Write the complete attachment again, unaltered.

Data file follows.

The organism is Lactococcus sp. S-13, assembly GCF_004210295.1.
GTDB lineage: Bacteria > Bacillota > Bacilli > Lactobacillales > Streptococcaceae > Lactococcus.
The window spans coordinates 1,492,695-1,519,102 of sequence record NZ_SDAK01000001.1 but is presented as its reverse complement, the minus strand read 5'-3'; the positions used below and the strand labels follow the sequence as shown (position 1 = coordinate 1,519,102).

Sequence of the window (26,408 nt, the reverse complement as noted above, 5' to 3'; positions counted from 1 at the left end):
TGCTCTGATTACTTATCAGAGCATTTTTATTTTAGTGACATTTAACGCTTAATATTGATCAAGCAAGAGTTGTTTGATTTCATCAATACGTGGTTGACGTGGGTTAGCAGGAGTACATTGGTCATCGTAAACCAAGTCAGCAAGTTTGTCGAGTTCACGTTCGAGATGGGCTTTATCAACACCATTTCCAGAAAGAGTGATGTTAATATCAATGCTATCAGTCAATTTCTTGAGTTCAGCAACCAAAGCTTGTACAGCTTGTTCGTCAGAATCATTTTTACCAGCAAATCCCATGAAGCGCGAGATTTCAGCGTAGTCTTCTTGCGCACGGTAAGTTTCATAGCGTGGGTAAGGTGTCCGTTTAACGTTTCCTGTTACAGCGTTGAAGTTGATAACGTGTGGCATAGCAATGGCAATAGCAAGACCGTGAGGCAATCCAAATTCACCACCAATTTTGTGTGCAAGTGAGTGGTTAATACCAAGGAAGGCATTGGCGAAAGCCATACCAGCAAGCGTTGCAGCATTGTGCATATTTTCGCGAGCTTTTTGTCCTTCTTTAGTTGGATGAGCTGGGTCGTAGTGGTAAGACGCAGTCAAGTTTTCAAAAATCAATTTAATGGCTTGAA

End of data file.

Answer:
The organism is Lactococcus sp. S-13, assembly GCF_004210295.1.
GTDB lineage: Bacteria > Bacillota > Bacilli > Lactobacillales > Streptococcaceae > Lactococcus.
The window spans coordinates 1,492,695-1,519,102 of sequence record NZ_SDAK01000001.1 but is presented as its reverse complement, the minus strand read 5'-3'; the positions used below and the strand labels follow the sequence as shown (position 1 = coordinate 1,519,102).

Sequence of the window (26,408 nt, the reverse complement as noted above, 5' to 3'; positions counted from 1 at the left end):
TGCTCTGATTACTTATCAGAGCATTTTTATTTTAGTGACATTTAACGCTTAATATTGATCAAGCAAGAGTTGTTTGATTTCATCAATACGTGGTTGACGTGGGTTAGCAGGAGTACATTGGTCATCGTAAACCAAGTCAGCAAGTTTGTCGAGTTCACGTTCGAGATGGGCTTTATCAACACCATTTCCAGAAAGAGTGATGTTAATATCAATGCTATCAGTCAATTTCTTGAGTTCAGCAACCAAAGCTTGTACAGCTTGTTCGTCAGAATCATTTTTACCAGCAAATCCCATGAAGCGCGAGATTTCAGCGTAGTCTTCTTGCGCACGGTAAGTTTCATAGCGTGGGTAAGGTGTCCGTTTAACGTTTCCTGTTACAGCGTTGAAGTTGATAACGTGTGGCATAGCAATGGCAATAGCAAGACCGTGAGGCAATCCAAATTCACCACCAATTTTGTGTGCAAGTGAGTGGTTAATACCAAGGAAGGCATTGGCGAAAGCCATACCAGCAAGCGTTGCAGCATTGTGCATATTTTCGCGAGCTTTTTGTCCTTCTTTAGTTGGATGAGCTGGGTCGTAGTGGTAAGACGCAGTCAAGTTTTCAAAAATCAATTTAATGGCTTGAA